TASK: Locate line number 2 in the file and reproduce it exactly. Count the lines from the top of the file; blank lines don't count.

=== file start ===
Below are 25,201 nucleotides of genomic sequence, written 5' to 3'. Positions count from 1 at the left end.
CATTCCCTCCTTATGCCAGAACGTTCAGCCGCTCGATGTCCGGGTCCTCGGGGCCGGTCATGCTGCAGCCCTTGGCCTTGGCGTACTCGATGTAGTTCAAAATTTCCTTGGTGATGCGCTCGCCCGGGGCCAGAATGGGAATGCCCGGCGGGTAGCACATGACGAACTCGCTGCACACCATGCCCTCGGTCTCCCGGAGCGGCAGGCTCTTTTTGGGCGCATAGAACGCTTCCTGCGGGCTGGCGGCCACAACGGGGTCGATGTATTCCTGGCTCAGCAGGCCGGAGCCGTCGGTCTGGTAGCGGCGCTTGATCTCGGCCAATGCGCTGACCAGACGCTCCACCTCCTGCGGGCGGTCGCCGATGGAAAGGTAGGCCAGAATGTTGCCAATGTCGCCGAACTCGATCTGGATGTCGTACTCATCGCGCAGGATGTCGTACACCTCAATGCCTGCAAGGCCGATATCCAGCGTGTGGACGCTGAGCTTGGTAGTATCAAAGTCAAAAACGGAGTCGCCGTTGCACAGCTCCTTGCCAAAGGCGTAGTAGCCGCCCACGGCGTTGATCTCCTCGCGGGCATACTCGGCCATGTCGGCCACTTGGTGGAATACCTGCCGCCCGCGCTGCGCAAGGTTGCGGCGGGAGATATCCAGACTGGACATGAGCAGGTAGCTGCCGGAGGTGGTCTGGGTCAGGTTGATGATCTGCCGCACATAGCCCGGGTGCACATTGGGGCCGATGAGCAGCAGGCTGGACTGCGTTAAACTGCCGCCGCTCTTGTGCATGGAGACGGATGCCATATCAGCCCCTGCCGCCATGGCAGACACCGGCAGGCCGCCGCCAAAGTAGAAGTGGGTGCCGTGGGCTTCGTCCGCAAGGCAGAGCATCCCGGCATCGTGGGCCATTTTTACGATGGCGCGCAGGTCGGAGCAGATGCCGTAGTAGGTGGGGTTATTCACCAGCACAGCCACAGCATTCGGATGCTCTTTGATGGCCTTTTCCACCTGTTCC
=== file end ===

CATTCCCTCCTTATGCCAGAACGTTCAGCCGCTCGATGTCCGGGTCCTCGGGGCCGGTCATGCTGCAGCCCTTGGCCTTGGCGTACTCGATGTAGTTCAAAATTTCCTTGGTGATGCGCTCGCCCGGGGCCAGAATGGGAATGCCCGGCGGGTAGCACATGACGAACTCGCTGCACACCATGCCCTCGGTCTCCCGGAGCGGCAGGCTCTTTTTGGGCGCATAGAACGCTTCCTGCGGGCTGGCGGCCACAACGGGGTCGATGTATTCCTGGCTCAGCAGGCCGGAGCCGTCGGTCTGGTAGCGGCGCTTGATCTCGGCCAATGCGCTGACCAGACGCTCCACCTCCTGCGGGCGGTCGCCGATGGAAAGGTAGGCCAGAATGTTGCCAATGTCGCCGAACTCGATCTGGATGTCGTACTCATCGCGCAGGATGTCGTACACCTCAATGCCTGCAAGGCCGATATCCAGCGTGTGGACGCTGAGCTTGGTAGTATCAAAGTCAAAAACGGAGTCGCCGTTGCACAGCTCCTTGCCAAAGGCGTAGTAGCCGCCCACGGCGTTGATCTCCTCGCGGGCATACTCGGCCATGTCGGCCACTTGGTGGAATACCTGCCGCCCGCGCTGCGCAAGGTTGCGGCGGGAGATATCCAGACTGGACATGAGCAGGTAGCTGCCGGAGGTGGTCTGGGTCAGGTTGATGATCTGCCGCACATAGCCCGGGTGCACATTGGGGCCGATGAGCAGCAGGCTGGACTGCGTTAAACTGCCGCCGCTCTTGTGCATGGAGACGGATGCCATATCAGCCCCTGCCGCCATGGCAGACACCGGCAGGCCGCCGCCAAAGTAGAAGTGGGTGCCGTGGGCTTCGTCCGCAAGGCAGAGCATCCCGGCATCGTGGGCCATTTTTACGATGGCGCGCAGGTCGGAGCAGATGCCGTAGTAGGTGGGGTTATTCACCAGCACAGCCACAGCATTCGGATGCTCTTTGATGGCCTTTTCCACCTGTTCC